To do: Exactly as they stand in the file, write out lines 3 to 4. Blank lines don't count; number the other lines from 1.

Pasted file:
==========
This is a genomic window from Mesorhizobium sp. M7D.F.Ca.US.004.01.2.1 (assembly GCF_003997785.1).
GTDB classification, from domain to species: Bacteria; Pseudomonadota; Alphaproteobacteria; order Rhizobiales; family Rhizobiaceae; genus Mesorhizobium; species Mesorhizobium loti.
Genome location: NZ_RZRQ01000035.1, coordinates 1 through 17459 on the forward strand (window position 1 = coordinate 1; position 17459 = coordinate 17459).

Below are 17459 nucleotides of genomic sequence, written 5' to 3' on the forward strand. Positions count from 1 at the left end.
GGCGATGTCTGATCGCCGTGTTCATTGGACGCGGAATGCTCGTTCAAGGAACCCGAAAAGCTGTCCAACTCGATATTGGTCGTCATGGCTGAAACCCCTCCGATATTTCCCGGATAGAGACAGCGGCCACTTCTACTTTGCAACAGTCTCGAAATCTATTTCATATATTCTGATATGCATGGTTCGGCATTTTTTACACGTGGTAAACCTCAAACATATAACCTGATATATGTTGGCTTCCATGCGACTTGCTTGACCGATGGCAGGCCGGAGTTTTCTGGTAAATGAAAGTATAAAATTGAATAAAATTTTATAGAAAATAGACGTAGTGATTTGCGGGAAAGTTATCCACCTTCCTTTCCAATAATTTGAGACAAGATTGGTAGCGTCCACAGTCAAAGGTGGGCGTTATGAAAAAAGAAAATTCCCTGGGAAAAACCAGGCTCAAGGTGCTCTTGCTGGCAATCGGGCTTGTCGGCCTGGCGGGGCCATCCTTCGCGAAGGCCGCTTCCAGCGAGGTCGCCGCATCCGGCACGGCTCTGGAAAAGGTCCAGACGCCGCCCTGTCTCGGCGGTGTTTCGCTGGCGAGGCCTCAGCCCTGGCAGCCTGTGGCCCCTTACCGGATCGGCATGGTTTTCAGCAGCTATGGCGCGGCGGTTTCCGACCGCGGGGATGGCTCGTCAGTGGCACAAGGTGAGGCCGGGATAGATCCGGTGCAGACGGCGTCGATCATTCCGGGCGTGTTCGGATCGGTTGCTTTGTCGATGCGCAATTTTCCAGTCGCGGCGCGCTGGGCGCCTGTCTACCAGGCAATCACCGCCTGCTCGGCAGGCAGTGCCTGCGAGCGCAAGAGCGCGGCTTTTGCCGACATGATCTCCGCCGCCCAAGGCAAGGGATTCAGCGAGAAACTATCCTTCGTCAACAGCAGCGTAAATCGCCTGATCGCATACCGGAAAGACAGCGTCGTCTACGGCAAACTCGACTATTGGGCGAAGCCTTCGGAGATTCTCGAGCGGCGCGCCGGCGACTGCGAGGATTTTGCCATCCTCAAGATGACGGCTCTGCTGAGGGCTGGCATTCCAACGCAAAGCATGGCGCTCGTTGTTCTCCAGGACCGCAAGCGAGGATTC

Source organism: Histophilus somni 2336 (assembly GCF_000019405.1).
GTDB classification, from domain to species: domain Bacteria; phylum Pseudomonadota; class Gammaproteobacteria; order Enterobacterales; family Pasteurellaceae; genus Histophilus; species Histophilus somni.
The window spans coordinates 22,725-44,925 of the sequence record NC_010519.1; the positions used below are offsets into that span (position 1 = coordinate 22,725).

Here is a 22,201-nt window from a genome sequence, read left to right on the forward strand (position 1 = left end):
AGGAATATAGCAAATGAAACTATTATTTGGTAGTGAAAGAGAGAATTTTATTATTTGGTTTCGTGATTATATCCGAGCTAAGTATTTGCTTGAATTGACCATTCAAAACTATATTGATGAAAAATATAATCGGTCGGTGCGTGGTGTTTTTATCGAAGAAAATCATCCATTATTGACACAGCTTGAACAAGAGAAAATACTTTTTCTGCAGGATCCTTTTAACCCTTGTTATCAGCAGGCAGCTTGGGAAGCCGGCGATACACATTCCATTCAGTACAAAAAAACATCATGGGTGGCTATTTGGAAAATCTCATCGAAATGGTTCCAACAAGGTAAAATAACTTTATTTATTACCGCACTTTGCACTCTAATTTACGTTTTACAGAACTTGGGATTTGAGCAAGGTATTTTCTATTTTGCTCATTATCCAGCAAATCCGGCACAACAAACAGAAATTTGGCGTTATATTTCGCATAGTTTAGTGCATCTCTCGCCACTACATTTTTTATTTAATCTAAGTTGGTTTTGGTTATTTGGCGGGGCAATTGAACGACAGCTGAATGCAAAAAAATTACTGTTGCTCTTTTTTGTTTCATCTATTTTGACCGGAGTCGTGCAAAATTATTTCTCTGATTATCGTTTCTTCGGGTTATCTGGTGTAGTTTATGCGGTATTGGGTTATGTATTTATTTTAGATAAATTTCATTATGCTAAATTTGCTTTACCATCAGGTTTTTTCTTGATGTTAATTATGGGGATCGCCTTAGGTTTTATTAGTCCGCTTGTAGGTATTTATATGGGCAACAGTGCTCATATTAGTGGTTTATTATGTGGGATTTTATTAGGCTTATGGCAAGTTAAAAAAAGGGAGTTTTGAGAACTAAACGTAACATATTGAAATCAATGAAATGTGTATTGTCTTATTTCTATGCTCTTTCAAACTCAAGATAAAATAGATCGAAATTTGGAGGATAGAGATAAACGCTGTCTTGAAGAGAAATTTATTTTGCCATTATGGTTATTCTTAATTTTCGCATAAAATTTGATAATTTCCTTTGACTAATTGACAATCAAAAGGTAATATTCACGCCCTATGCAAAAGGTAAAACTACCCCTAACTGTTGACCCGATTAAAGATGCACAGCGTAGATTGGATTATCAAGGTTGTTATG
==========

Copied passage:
Genome location: NZ_RZRQ01000035.1, coordinates 1 through 17459 on the forward strand (window position 1 = coordinate 1; position 17459 = coordinate 17459).

Below are 17459 nucleotides of genomic sequence, written 5' to 3' on the forward strand. Positions count from 1 at the left end.